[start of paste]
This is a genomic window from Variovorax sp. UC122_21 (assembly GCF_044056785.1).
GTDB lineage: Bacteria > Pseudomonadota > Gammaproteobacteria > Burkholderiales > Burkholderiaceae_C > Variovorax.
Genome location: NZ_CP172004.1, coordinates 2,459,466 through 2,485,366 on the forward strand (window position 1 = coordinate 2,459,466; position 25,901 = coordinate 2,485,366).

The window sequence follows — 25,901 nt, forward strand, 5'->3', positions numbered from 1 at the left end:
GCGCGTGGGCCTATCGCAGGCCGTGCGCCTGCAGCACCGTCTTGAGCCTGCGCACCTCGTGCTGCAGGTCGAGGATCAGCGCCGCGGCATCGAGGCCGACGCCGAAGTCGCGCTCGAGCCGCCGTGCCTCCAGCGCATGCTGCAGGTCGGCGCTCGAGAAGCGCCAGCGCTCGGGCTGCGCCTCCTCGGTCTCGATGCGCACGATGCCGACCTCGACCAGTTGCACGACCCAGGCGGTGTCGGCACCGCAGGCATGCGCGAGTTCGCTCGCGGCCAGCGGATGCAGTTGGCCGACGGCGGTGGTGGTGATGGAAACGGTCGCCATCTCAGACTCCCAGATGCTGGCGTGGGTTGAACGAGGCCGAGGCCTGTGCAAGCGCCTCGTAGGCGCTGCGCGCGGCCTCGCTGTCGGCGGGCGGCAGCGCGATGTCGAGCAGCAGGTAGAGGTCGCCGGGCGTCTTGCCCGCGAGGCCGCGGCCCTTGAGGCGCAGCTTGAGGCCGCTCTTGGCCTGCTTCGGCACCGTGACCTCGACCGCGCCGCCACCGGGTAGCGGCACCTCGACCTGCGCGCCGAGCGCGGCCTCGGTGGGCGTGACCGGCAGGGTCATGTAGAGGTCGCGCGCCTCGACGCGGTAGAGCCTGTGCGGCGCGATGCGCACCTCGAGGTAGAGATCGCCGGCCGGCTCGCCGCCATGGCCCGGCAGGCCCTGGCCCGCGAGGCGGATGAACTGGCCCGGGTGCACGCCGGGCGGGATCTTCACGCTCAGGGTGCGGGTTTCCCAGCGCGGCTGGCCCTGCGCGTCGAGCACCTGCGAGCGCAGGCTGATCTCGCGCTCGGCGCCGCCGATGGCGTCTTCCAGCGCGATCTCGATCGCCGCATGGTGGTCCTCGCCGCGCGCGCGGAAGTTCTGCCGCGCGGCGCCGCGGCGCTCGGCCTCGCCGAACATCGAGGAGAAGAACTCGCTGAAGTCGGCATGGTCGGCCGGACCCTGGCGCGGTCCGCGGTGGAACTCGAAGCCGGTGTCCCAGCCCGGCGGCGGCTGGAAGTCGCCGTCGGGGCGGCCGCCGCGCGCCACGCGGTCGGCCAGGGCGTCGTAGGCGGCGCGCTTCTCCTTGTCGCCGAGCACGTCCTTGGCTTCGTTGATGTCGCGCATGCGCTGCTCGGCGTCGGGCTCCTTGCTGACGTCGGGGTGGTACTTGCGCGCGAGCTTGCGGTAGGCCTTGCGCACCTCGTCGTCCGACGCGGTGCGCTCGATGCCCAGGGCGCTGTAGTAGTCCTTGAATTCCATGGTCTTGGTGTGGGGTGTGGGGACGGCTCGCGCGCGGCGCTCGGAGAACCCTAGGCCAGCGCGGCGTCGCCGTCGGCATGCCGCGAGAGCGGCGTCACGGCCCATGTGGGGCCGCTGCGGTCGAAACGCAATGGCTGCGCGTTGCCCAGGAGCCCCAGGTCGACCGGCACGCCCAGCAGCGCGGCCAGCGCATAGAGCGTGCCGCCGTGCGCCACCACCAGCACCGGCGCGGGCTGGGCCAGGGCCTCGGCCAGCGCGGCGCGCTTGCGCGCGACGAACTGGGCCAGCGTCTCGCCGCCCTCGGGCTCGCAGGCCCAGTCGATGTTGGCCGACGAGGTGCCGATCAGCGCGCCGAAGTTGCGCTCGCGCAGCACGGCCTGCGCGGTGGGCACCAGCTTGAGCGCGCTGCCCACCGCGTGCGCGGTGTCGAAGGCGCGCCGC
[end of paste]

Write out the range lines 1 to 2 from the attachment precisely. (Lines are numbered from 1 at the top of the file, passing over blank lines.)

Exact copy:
This is a genomic window from Variovorax sp. UC122_21 (assembly GCF_044056785.1).
GTDB lineage: Bacteria > Pseudomonadota > Gammaproteobacteria > Burkholderiales > Burkholderiaceae_C > Variovorax.